Alexander MacLagan, a Scottish poet and lyricist, wrote and compiled this collection of songs and poems themed around ‘ragged’ schools. Ragged schools were institutions that provided free education for the poorest children at a time when it was not provided by the British government.
On the one hand, Ragged School Rhymes may have been assembled for ragged school pupils. Composed in a simple form, the songs and poems are easy to recite and suitable for children with basic literacy skills. Their subjects teach upright moral qualities such as thankfulness and hard work.
On the other hand, it may have been aimed at potential patrons as a giftbook that promotes the ragged schools’ work and principles. In the Preface MacLagan writes that he intends to ‘enlist the sympathy of a few warms hearts in the benevolent and truly Christian movement’. Publishing books of fiction or poetry was a common way to raise funds for charitable institutions, such as ragged schools.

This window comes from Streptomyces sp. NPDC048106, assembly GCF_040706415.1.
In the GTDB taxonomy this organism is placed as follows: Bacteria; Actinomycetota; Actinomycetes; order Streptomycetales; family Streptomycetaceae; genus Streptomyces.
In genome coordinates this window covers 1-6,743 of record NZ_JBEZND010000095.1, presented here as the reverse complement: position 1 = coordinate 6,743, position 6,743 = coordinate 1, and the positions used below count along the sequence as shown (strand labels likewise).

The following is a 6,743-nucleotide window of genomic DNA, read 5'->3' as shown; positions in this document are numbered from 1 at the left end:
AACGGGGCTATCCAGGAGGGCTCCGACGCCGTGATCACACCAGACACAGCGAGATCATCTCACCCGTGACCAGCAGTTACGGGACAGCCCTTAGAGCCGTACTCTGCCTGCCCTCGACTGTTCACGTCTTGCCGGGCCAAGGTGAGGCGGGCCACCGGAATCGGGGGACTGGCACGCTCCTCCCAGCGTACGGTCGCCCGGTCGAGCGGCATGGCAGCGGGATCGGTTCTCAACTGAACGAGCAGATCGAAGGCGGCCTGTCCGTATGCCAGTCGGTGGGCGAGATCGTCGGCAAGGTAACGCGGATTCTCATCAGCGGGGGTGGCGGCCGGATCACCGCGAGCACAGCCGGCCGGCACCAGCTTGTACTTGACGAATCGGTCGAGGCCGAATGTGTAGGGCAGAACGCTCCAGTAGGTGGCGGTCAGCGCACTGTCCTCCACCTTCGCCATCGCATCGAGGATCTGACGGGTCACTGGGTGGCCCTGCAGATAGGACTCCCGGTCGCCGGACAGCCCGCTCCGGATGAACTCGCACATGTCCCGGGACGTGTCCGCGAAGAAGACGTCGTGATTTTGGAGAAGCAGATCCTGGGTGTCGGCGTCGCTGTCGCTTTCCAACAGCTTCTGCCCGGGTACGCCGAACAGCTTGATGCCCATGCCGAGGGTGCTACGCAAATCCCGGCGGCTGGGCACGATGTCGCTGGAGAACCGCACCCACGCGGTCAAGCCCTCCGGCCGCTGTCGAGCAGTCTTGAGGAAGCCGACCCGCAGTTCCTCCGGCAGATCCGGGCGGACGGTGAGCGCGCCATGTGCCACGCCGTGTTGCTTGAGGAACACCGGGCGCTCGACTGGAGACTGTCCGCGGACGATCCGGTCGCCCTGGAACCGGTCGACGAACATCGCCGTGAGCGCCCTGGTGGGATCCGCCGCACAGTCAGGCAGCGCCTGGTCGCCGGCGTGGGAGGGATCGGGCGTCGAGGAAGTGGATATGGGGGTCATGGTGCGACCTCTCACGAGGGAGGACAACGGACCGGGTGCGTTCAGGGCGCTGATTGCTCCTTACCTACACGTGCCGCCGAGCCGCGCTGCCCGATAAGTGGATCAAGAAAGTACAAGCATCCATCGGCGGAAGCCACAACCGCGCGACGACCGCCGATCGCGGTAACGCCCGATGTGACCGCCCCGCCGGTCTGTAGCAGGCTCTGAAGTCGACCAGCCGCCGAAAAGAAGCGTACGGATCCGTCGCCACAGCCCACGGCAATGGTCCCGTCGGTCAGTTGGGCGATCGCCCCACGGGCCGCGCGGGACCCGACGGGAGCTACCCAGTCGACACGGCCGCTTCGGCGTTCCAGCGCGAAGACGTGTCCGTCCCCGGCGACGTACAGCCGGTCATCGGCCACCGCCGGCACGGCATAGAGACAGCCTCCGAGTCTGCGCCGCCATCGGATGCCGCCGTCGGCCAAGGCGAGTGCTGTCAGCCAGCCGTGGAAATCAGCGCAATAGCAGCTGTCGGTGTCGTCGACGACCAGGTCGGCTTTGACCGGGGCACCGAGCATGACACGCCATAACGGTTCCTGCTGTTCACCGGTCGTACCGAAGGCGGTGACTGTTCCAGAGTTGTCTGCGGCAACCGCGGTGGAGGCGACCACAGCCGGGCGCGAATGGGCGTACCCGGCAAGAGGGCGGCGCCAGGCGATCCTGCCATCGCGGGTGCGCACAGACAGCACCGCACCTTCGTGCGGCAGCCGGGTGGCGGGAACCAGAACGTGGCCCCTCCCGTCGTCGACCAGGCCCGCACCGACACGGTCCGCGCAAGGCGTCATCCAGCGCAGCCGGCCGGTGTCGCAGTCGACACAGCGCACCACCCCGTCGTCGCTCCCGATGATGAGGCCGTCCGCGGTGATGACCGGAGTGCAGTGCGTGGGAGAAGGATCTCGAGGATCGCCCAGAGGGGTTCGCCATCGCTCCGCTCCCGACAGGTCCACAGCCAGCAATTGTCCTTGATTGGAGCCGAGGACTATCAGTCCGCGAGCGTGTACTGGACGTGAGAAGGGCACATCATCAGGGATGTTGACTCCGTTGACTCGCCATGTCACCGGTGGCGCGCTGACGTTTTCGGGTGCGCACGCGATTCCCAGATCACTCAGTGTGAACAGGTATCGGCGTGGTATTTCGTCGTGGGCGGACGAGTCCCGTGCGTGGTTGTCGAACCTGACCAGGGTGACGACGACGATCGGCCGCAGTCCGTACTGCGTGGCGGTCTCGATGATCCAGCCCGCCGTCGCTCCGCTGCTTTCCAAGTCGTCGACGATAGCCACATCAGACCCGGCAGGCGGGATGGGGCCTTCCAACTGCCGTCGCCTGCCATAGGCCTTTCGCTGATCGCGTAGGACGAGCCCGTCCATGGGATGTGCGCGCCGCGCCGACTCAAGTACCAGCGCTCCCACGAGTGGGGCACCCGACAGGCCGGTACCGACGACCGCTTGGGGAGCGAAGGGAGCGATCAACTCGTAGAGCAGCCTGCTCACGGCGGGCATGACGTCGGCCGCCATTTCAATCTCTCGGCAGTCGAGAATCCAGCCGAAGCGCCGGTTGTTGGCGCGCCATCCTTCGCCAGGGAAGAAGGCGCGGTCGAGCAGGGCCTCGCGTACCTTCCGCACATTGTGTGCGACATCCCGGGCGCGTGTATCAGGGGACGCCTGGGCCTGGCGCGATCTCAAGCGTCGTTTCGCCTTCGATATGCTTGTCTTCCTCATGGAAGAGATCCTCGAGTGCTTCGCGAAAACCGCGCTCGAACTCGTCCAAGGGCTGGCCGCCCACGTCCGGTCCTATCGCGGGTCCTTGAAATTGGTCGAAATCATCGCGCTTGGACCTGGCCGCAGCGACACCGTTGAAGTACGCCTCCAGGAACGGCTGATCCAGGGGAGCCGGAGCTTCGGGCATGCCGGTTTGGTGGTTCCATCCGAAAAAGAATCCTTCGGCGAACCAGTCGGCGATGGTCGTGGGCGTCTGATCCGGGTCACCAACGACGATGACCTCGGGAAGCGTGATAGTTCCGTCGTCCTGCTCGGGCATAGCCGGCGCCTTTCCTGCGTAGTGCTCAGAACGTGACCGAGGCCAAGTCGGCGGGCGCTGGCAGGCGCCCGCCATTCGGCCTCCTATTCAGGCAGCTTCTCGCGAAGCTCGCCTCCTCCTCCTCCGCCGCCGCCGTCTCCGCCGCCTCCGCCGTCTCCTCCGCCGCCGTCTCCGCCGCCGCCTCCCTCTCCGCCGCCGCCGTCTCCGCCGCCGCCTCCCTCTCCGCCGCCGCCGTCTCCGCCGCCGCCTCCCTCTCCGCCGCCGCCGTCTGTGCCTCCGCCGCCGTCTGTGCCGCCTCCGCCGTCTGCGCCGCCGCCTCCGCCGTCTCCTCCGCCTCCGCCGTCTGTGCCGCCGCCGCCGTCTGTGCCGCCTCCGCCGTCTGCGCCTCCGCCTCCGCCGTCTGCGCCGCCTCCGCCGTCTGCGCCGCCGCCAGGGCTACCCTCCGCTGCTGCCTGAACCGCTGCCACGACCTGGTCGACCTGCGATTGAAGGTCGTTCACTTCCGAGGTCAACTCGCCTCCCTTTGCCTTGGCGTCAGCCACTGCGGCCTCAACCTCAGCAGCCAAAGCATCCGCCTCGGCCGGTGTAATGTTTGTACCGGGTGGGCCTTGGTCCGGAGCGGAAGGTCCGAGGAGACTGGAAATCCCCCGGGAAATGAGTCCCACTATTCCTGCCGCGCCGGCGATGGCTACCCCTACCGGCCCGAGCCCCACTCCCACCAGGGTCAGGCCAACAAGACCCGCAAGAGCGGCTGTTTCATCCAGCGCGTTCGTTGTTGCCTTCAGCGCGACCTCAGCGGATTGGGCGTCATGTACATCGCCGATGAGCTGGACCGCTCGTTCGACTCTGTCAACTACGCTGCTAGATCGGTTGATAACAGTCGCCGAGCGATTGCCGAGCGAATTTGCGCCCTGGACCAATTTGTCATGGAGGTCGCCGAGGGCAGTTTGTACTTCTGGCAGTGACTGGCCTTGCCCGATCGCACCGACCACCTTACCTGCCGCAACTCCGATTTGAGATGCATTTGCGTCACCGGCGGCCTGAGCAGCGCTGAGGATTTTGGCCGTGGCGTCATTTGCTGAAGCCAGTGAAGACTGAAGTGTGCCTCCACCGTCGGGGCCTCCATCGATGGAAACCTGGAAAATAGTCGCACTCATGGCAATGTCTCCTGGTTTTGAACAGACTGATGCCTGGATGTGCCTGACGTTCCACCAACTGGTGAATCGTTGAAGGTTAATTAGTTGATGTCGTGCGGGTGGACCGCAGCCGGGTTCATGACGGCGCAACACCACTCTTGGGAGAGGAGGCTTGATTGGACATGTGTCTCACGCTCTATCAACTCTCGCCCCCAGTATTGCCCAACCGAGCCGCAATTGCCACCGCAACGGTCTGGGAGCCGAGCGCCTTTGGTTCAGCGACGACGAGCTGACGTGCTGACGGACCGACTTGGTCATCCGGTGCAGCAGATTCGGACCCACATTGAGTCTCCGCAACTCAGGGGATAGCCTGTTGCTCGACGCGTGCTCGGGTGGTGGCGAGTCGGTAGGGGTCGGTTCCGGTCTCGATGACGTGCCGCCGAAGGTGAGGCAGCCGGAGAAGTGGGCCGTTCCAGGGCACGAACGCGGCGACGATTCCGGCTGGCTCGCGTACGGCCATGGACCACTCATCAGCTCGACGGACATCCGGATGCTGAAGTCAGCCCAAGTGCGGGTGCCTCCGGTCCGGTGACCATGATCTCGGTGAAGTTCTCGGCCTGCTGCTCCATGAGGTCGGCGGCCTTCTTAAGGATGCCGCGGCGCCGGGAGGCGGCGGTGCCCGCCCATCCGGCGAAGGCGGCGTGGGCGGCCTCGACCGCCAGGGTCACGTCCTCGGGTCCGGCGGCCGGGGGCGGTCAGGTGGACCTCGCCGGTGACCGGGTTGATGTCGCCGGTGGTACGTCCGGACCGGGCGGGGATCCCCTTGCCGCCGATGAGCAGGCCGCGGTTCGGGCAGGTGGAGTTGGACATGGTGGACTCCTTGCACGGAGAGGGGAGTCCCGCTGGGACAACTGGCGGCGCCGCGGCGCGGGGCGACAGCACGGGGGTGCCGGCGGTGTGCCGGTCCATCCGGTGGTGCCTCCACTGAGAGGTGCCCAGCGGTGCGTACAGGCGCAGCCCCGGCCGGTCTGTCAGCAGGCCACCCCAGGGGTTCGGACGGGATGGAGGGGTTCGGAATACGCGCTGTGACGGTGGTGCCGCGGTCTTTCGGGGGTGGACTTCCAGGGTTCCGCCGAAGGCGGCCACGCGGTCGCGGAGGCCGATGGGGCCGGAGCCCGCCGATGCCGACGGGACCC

Elizabeth Barrett Browning’s familiarity with the ragged school movement stemmed from her sister’s work at a girls' ragged school. In a similar vein to MacLagan’s publication, Barrett Browning strove to raise support and funds for the cause by publishing ‘A Plea for the Ragged Schools of London’ in 1854. Its influence can also be traced in ‘The Cry of the Children’, an appeal against England’s reliance on child labour.
Throughout his life Charles Dickens advocated free public education for all – in common with the central principle of the ragged school movement. He was vocal in his belief that better access to education would relieve poverty and petty crime.
In late 1843 Dickens visited Field Lane Ragged School, London. Face-to-face with children living in abject poverty, he was appalled by the ‘frightful neglect by the State’ (Daily News letter) that could lead to such disparity between rich and poor. The visit inspired A Christmas Carol, written later that same year. Dickens continued to bring the public’s attention to the ragged school movement, contributing a letter to The Daily News and an article to Household Words in 1846 and 1852, respectively.